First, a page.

Example: references inserted automatically

If you select the title of the source article and press Alt+T (Reference : Title on the HTML component menu), each extract will be marked by the title of the source article. If you use File : Import web pages : All, your articles will be provided with basic references (such as #Title, #Link, #Date, etc.). If you need more context (e.g. to add the author, the journal, etc.), you can use the Reference link button (SuperMemo: Reference button on the navigation bar in the element window) on the navigation bar to jump to the source article from which the extract was produced. On the parent article, that button will lead you to the original link on the net.

SuperMemo: An extract produced from an article about the greenhouse effect (references (in pink) at the bottom are added automatically)

Figure: Typical snapshot of incremental reading. While learning about the greenhouse effect, the student extracts the fragment saying that "In the absence of the greenhouse effect and an atmosphere, the Earth's average surface temperature of 14 °C could be as low as -18 °C, the black body temperature of the Earth.". The extracted fragment will inherit illustrations placed on the right, as well as article references. The student can move on to reading another article by pressing Enter. The picture on the right is stored locally in the image registry (on the user's hard disk) and can be reused to illustrate other articles or questions.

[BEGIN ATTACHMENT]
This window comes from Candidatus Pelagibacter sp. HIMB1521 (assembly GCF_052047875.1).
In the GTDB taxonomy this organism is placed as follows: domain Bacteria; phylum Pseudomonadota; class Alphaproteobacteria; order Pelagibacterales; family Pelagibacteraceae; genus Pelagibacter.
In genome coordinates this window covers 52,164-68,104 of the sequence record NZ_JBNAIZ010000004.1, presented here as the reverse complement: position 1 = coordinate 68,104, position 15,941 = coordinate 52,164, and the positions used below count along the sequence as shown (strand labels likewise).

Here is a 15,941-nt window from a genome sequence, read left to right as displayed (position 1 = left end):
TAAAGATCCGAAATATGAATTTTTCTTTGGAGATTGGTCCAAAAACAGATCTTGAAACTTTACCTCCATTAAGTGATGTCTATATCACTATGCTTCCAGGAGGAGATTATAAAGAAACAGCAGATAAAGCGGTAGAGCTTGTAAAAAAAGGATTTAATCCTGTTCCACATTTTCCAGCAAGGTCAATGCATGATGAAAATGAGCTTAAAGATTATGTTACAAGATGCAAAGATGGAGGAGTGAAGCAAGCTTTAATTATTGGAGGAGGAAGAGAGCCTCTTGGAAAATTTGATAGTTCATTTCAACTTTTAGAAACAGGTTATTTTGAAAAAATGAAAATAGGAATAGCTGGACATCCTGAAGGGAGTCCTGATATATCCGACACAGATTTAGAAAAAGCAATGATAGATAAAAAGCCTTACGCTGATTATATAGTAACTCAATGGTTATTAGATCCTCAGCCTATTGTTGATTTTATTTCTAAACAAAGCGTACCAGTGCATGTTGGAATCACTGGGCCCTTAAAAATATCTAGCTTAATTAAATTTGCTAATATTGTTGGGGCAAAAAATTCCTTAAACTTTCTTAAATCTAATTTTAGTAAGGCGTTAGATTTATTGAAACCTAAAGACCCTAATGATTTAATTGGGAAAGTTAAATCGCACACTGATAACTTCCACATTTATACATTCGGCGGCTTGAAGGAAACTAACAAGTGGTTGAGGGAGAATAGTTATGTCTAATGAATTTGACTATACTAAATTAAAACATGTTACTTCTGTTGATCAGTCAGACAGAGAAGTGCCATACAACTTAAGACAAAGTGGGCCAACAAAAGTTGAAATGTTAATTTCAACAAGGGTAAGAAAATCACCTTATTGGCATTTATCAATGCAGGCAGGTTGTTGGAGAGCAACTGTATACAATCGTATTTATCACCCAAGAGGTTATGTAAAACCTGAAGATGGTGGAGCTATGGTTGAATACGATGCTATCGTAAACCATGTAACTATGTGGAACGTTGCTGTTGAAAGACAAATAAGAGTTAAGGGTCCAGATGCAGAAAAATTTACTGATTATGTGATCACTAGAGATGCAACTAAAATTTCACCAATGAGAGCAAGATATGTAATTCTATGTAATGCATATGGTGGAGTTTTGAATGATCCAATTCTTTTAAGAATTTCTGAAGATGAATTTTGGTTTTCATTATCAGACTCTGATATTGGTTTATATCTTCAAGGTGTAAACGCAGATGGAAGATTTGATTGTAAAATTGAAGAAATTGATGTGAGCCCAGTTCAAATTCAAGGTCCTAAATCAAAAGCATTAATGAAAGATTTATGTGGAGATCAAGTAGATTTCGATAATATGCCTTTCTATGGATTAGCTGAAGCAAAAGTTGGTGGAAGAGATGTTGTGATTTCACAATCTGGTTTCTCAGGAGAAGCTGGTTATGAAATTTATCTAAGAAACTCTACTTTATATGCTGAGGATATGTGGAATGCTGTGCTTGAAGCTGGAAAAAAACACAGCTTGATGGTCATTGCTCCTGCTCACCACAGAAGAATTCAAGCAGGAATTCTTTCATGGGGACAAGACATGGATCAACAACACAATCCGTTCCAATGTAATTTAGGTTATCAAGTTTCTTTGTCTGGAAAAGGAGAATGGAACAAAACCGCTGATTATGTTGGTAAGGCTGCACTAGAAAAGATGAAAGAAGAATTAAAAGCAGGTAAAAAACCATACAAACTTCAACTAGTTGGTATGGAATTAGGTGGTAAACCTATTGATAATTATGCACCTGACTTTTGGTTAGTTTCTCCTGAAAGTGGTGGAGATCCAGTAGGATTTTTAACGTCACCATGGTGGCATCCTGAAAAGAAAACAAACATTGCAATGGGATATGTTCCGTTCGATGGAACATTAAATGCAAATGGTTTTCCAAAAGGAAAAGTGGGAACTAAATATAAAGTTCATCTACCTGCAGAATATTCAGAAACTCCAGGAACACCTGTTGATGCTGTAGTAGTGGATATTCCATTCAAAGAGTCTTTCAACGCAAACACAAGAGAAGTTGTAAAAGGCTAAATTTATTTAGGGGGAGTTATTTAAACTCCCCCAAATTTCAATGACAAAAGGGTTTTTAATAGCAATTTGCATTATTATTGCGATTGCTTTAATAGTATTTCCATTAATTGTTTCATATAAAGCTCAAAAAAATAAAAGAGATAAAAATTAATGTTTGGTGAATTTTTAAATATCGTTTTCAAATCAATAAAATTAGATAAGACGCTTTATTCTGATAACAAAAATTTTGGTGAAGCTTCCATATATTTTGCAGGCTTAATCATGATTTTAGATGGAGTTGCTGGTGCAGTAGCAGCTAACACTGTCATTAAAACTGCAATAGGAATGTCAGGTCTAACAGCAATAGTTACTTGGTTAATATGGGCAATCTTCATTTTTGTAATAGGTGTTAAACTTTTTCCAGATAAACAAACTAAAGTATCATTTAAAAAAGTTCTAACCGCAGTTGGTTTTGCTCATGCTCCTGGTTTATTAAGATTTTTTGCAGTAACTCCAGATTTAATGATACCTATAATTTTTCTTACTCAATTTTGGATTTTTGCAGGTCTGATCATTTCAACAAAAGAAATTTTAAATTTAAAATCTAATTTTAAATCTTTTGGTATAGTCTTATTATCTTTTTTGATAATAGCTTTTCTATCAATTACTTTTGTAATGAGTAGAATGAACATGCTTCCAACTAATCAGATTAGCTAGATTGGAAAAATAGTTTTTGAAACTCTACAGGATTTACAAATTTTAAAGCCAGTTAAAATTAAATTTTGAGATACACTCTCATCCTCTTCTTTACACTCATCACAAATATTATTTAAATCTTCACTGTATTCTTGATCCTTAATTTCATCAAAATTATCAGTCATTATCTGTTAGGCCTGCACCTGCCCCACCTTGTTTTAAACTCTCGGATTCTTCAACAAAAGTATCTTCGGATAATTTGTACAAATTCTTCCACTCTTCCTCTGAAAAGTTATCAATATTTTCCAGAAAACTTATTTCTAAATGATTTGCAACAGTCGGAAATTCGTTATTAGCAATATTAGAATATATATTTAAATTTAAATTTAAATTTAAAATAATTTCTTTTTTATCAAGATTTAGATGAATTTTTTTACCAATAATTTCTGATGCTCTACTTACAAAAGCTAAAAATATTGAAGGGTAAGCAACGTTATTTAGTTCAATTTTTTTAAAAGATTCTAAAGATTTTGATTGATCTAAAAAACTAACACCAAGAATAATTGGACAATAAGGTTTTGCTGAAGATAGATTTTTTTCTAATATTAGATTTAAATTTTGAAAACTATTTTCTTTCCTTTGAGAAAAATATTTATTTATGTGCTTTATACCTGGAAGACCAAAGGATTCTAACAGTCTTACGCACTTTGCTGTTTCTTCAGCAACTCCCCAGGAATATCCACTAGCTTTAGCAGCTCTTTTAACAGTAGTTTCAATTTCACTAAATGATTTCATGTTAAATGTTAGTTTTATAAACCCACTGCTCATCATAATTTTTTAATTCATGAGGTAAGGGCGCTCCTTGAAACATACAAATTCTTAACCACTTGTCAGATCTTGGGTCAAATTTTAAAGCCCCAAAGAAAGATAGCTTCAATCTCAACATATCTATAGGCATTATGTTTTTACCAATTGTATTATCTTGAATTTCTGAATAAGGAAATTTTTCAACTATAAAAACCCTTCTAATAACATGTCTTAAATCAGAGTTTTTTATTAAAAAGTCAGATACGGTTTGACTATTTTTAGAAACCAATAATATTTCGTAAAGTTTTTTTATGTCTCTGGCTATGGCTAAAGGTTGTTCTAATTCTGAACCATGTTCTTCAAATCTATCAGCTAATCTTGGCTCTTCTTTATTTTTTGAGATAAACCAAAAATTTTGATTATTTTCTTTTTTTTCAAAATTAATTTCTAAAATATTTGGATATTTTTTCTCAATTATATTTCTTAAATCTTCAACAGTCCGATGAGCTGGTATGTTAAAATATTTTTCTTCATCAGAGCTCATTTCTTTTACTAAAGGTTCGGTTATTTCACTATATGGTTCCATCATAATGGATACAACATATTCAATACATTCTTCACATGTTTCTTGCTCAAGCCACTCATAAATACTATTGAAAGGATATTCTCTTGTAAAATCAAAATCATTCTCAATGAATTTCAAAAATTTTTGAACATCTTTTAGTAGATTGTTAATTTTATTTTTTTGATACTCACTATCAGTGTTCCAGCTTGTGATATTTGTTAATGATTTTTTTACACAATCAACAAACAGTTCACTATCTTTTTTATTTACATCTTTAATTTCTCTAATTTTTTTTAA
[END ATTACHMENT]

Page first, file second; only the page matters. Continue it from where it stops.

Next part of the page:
Reference tips
When SuperMemo is not sure if your edits are local or global, it will ask you